HomeEntertainment‘Wonder’ by Shawn Mendes signifies musical and stylistic growth

‘Wonder’ by Shawn Mendes signifies musical and stylistic growth

Published Dec. 9, 2020


Shawn Mendes’ most recent album, “Wonder,” is a perfect example of the evolution of pop music into artistry.

The first song on the LP, “Intro,” sets a thematic tone for the record. Utilizing both piano and synthetic chords, the track is effortlessly cohesive, setting a precedent for what is to come, seamlessly tying tracks together. 

The lead single, “Wonder,” is the perfect song for the climax of a coming-of-age film. Each verse seamlessly transitions into the chorus by gradually progressing in volume and tempo. The use of percussion and Mendes’ powerful belting as the track reaches a crescendo makes this a song to be played on repeat.

“Wonder” as an album demonstrates a power struggle between Mendes’ new style of music and that of his previous albums. His last record “Lost in Japan” was a stereotypical pop album. A fast tempo and lyrics about longing run through the rivers of Mendes’ previous works. While it is evident that “Wonder” is an attempt to distance himself from traditional pop, he falls back to his old style in several songs.

The contrast between “Higher” and “24 Hours” is the difference between Mendes’ old music and his new style. “Higher” incorporates strong drum beats into a traditional, upbeat pop song. While the track is not bad by any standard, it pales in comparison to many of the other songs. “24 Hours” begins with a dreamlike intro, blending isolated piano keys with Mendes’ vocals. A much slower and romantic song, “24 Hours” is far more similar to the majority of “Wonder.”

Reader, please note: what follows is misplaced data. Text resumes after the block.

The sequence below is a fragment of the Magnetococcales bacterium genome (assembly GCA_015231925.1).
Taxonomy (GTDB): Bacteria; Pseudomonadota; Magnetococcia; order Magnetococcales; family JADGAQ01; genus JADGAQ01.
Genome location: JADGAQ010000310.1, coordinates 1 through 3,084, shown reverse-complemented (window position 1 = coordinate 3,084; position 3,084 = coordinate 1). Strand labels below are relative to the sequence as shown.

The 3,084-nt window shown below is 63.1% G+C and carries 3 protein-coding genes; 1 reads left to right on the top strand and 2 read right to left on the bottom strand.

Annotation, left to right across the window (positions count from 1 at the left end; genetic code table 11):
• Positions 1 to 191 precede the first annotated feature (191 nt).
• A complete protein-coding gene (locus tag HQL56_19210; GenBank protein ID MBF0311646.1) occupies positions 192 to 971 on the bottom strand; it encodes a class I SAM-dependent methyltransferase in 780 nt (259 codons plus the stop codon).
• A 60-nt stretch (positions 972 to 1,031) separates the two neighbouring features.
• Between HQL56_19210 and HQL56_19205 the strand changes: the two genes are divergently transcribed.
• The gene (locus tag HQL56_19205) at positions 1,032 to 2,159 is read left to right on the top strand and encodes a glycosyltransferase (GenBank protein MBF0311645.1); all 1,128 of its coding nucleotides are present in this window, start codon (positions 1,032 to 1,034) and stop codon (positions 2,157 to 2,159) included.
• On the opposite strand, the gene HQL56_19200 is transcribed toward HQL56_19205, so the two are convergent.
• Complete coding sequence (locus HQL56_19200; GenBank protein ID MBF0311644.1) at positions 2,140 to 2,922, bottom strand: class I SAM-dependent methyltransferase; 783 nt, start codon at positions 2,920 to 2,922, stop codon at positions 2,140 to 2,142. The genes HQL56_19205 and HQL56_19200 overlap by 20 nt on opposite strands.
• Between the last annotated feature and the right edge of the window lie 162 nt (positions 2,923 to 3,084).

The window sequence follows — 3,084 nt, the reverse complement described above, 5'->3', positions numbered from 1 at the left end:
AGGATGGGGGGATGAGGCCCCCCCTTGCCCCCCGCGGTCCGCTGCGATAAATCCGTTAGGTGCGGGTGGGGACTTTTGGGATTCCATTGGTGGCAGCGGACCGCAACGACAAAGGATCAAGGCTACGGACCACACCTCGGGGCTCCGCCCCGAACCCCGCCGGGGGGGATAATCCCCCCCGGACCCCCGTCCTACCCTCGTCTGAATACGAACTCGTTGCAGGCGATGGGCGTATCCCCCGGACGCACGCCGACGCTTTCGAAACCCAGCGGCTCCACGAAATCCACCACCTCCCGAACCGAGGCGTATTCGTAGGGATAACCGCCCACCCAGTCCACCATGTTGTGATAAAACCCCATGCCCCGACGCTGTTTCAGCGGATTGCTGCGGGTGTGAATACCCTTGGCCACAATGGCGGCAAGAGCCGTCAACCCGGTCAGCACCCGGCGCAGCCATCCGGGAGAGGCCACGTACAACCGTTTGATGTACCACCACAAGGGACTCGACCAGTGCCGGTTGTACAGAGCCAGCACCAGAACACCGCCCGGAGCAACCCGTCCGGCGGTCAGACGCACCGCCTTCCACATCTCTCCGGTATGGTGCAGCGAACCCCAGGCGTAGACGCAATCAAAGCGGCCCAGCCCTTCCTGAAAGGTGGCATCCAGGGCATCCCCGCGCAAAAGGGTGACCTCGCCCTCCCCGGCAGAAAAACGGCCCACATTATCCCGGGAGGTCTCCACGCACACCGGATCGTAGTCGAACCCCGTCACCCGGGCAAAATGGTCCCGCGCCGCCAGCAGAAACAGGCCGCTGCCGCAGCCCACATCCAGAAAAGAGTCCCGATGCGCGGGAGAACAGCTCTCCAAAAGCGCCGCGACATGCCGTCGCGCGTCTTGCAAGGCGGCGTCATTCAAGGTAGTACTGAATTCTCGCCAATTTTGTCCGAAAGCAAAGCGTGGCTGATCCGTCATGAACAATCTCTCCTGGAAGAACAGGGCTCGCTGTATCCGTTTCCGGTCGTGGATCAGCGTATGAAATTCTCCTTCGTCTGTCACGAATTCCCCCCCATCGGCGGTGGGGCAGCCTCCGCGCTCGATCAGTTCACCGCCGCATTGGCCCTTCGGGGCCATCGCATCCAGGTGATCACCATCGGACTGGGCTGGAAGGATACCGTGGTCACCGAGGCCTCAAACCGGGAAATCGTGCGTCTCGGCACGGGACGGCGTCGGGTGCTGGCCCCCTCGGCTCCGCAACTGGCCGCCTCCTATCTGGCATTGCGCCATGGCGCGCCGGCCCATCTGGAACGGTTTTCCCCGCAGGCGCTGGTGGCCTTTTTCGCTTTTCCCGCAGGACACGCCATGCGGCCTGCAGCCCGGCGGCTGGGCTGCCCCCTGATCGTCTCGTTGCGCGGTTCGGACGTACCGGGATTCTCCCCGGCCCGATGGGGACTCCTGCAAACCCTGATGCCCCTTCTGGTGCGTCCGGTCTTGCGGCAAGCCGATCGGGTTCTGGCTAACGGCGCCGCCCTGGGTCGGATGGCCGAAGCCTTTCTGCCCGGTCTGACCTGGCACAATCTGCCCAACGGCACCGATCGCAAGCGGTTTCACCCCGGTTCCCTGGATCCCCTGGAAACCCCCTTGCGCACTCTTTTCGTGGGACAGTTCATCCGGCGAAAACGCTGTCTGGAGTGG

Shawn Mendes’ “Wonder” is the perfect marker of the evolution of pop music. (Courtesy of Island Records)

The album borrows heavily from older styles of pop music. Most of the songs contain a synthetic background typical of the ‘80s. By combining it with modern music, Mendes blends two styles of pop to make something unique.

The chorus of “Call My Friends” bears a strange resemblance to the rock song “Why’d You Only Call Me When You’re High” by the Arctic Monkeys, the chord progression and beat of the chorus’ introduction strikingly similar. While this may have been unintentional, the number feels like an allusion to a completely different artist and genre of music.

The album in its entirety has a dreamlike ambiance best represented in “Dream” as it earns its title as a track that creates an almost euphoric mood. The rising and falling of the song lulls the listener into a dreamlike state. Mendes reaches into his falsetto range in “Dream” while simultaneously utilizing his lower register.

While most of “Wonder” was impressive, it still has songs that should have been cut. The record begins to revert back to radio pop in the final few songs, the tracks blending together to make an entirely unmemorable masterpiece. 

“Monster,” featuring Justin Bieber, addresses the pitfalls of fame and the expectations that come with celebrity status. While I understand the desire to speak on the topic, the lyrics are childish and plain in comparison to others on the record. The repetition of “what if I trip, what if I fall” is boring, leading to the inevitable skip.

The final track, “Can’t Imagine,” sounds like a love letter put to music, but rather, a love letter that one would have written to their middle school significant other. The lyrics feel juvenile and repetitive and, just like “Monster,” take away from the sophisticated elements of the record.

If one thing is for certain, it is that “Wonder” is an album for the hopeless romantics. Shawn Mendes’ public relationship with Camilla Cabello plays an evident role in each song’s lyrics. Lust and love run rich through the LP. This is certainly not the record to listen to when newly broken up with, but rather in the honeymoon phase of a relationship. 



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